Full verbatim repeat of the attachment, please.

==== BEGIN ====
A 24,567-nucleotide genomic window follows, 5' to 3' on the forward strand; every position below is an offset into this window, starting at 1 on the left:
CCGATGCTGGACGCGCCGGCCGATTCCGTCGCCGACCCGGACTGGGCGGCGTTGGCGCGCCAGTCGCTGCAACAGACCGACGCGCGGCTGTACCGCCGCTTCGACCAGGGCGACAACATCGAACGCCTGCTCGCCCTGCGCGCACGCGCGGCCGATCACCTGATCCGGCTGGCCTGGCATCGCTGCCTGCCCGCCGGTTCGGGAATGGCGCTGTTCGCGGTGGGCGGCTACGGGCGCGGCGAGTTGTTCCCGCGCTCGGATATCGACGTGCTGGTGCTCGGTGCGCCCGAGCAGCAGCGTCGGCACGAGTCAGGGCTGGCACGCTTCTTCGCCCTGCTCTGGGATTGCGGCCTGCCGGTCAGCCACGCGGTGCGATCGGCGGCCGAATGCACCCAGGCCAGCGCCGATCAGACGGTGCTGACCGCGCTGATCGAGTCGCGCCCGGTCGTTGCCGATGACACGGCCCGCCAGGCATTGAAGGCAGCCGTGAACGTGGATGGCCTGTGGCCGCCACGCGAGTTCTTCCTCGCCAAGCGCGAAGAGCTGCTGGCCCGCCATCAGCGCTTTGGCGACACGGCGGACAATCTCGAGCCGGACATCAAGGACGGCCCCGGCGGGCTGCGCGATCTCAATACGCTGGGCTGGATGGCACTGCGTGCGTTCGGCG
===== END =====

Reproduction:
A 24,567-nucleotide genomic window follows, 5' to 3' on the forward strand; every position below is an offset into this window, starting at 1 on the left:
CCGATGCTGGACGCGCCGGCCGATTCCGTCGCCGACCCGGACTGGGCGGCGTTGGCGCGCCAGTCGCTGCAACAGACCGACGCGCGGCTGTACCGCCGCTTCGACCAGGGCGACAACATCGAACGCCTGCTCGCCCTGCGCGCACGCGCGGCCGATCACCTGATCCGGCTGGCCTGGCATCGCTGCCTGCCCGCCGGTTCGGGAATGGCGCTGTTCGCGGTGGGCGGCTACGGGCGCGGCGAGTTGTTCCCGCGCTCGGATATCGACGTGCTGGTGCTCGGTGCGCCCGAGCAGCAGCGTCGGCACGAGTCAGGGCTGGCACGCTTCTTCGCCCTGCTCTGGGATTGCGGCCTGCCGGTCAGCCACGCGGTGCGATCGGCGGCCGAATGCACCCAGGCCAGCGCCGATCAGACGGTGCTGACCGCGCTGATCGAGTCGCGCCCGGTCGTTGCCGATGACACGGCCCGCCAGGCATTGAAGGCAGCCGTGAACGTGGATGGCCTGTGGCCGCCACGCGAGTTCTTCCTCGCCAAGCGCGAAGAGCTGCTGGCCCGCCATCAGCGCTTTGGCGACACGGCGGACAATCTCGAGCCGGACATCAAGGACGGCCCCGGCGGGCTGCGCGATCTCAATACGCTGGGCTGGATGGCACTGCGTGCGTTCGGCG